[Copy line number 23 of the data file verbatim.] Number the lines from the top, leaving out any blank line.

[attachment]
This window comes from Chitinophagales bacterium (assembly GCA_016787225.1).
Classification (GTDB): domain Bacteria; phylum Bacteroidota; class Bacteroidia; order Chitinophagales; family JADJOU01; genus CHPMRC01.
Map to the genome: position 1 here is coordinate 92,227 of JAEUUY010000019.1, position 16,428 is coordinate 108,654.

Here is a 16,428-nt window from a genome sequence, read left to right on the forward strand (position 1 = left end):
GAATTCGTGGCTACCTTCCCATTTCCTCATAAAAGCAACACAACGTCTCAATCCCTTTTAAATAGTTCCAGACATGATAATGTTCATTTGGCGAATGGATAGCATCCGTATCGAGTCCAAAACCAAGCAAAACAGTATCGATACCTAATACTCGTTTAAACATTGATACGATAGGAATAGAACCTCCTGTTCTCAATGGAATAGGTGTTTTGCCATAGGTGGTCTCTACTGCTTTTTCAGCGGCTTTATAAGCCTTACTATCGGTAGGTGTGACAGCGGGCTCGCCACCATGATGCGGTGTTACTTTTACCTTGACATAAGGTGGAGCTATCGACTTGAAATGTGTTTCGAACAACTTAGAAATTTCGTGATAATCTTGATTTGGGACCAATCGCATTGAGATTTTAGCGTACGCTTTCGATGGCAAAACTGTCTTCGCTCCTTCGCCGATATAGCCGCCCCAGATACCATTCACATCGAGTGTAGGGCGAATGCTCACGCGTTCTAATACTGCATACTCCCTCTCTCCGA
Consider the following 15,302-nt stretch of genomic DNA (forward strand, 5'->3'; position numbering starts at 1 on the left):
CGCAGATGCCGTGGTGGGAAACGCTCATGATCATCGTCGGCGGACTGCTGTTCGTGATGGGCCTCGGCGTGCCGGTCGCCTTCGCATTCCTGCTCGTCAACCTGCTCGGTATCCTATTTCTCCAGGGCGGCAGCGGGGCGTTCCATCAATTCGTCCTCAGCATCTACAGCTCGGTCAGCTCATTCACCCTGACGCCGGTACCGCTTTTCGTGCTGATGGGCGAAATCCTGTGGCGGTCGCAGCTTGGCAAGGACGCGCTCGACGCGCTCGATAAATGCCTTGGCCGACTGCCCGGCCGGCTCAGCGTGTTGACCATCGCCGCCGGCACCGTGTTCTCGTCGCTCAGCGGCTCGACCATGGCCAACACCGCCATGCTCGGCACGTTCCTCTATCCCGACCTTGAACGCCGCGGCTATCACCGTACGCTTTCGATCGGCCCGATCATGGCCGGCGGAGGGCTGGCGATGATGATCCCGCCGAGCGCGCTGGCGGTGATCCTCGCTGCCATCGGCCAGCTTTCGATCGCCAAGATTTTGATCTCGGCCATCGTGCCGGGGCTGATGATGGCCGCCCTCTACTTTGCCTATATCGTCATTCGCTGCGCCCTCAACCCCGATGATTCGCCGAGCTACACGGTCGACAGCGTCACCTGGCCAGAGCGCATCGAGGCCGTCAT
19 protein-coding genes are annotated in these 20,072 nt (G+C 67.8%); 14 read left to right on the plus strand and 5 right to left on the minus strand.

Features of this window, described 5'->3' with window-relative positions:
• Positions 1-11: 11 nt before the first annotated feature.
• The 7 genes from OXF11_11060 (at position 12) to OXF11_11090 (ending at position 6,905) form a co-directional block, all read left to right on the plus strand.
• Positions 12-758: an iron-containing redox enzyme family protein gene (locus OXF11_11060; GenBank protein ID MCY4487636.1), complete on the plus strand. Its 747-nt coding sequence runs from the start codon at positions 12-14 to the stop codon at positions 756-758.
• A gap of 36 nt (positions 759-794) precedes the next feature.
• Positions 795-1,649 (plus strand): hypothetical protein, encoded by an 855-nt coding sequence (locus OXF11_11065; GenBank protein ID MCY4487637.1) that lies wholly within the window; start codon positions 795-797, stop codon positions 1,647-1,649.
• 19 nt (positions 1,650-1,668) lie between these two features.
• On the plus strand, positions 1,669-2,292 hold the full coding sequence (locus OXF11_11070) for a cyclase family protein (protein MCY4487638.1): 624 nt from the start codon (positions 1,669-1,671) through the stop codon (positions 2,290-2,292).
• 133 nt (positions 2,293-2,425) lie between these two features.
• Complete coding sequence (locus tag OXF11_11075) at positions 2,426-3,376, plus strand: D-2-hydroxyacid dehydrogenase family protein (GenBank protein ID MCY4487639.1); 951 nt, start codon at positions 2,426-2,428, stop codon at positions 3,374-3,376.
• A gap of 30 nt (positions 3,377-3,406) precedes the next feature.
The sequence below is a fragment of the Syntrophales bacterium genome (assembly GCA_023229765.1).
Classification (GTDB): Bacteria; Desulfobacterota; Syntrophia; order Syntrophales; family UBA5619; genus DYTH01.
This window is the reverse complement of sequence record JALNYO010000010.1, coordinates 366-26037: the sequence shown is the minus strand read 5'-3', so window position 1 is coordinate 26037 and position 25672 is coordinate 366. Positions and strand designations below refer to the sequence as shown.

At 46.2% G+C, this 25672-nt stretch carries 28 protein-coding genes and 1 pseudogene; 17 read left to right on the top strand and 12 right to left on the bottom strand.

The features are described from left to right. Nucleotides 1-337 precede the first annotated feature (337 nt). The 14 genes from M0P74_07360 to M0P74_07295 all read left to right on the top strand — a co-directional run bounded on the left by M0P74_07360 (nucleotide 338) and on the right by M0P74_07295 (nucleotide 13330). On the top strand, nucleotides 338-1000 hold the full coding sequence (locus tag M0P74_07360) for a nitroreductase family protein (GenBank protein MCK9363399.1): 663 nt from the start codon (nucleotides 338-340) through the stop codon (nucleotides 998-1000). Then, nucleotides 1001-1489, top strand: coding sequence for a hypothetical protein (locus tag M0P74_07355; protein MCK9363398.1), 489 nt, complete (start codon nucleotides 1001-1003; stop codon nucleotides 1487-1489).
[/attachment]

At 46.2% G+C, this 25672-nt stretch carries 28 protein-coding genes and 1 pseudogene; 17 read left to right on the top strand and 12 right to left on the bottom strand.